Under no circumstances would a Utopian man be allowed to divorce his wife merely because ‘some myshappe is fallen to her bodye,’ that is, she is no longer able to bear children. For old age, according to Utopian philosophy, ‘both bryngeth sycknes with it, and is a sycknes it selfe’, and therefore is a time when everyone is in most need of help and comfort.
On the other hand, should a man and his wife find that they cannot live together in harmony and happiness, and both parties have found another with whom they hope to live ‘more quyetlye and meryly’, they may apply to the council for authority to divorce. The council, however, will not agree to divorce unless the couple have thoroughly examined their situation. Even then, the council would be ‘loth to consent to it bicause they knowe thys to be the nexte waye to breke love betwene a man and wyfe, to be in easye hope of a newe marriage.’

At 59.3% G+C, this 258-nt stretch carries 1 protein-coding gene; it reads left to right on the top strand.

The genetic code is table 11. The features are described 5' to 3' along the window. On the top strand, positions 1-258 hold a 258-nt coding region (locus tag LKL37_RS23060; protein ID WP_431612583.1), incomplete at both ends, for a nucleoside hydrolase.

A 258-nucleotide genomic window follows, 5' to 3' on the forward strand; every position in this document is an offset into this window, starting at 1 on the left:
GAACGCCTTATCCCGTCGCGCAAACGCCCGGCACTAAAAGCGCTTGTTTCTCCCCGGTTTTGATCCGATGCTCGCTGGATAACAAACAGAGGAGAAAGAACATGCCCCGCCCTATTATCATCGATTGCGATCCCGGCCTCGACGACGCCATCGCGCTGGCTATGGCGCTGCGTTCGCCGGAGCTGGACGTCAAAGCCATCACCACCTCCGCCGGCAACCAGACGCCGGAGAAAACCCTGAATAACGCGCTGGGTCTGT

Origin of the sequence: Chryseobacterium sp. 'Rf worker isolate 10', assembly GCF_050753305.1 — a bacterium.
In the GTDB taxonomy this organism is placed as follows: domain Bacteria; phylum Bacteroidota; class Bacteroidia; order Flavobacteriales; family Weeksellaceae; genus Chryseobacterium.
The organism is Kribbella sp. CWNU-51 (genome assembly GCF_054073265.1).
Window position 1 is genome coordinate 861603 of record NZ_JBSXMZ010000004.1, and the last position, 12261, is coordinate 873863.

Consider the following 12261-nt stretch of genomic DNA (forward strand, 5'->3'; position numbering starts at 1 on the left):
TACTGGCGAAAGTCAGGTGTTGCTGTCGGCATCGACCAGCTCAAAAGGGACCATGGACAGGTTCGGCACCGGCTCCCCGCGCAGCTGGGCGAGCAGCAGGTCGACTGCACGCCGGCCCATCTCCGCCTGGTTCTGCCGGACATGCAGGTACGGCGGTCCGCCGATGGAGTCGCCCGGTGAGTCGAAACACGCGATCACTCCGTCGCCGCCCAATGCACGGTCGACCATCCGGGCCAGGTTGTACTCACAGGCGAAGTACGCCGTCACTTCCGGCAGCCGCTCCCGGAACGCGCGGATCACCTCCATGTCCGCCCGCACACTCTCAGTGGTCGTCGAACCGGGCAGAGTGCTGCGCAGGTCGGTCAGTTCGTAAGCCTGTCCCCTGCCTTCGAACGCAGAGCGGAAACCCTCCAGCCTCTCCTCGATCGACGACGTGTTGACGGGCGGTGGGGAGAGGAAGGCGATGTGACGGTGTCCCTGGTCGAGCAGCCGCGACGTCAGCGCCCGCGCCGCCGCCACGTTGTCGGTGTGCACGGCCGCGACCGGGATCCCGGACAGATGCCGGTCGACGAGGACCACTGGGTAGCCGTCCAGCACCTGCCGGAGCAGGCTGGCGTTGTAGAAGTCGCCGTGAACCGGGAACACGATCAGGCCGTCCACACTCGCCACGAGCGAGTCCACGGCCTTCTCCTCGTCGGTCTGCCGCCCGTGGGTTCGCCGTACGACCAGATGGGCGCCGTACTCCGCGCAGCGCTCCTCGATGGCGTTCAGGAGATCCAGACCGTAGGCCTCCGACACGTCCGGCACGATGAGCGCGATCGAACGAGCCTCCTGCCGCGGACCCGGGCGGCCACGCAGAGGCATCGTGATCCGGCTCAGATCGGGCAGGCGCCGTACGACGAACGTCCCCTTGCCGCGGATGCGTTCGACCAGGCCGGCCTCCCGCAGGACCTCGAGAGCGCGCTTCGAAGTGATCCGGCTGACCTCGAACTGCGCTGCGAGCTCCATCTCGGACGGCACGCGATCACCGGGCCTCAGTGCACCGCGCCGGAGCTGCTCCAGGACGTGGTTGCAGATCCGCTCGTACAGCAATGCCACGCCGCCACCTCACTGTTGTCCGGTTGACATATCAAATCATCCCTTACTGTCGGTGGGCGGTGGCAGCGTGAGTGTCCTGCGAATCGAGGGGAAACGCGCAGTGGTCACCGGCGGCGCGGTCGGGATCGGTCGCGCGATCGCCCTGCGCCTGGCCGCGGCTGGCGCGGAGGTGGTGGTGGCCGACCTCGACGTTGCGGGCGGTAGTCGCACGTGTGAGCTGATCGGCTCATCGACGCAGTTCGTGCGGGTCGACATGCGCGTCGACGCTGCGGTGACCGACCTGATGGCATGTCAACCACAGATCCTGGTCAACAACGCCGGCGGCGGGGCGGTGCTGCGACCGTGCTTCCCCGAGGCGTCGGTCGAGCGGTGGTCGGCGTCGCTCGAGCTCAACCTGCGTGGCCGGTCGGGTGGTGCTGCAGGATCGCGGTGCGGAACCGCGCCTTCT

The punishment for adultery is bondage and divorce. If, on the other hand, the injured party still loves the offending spouse, he or she may remain married to them, but will be required to follow their partner into bondage. Such bondage need not last forever if the offender is truly repentant. However, ‘if the same partie be taken eftsones in that faulte, there is no other way but death.’ In other words, one might commit adultery once and pay for the offence by becoming a slave for a time, but to commit adultery more than once attracts the death penalty.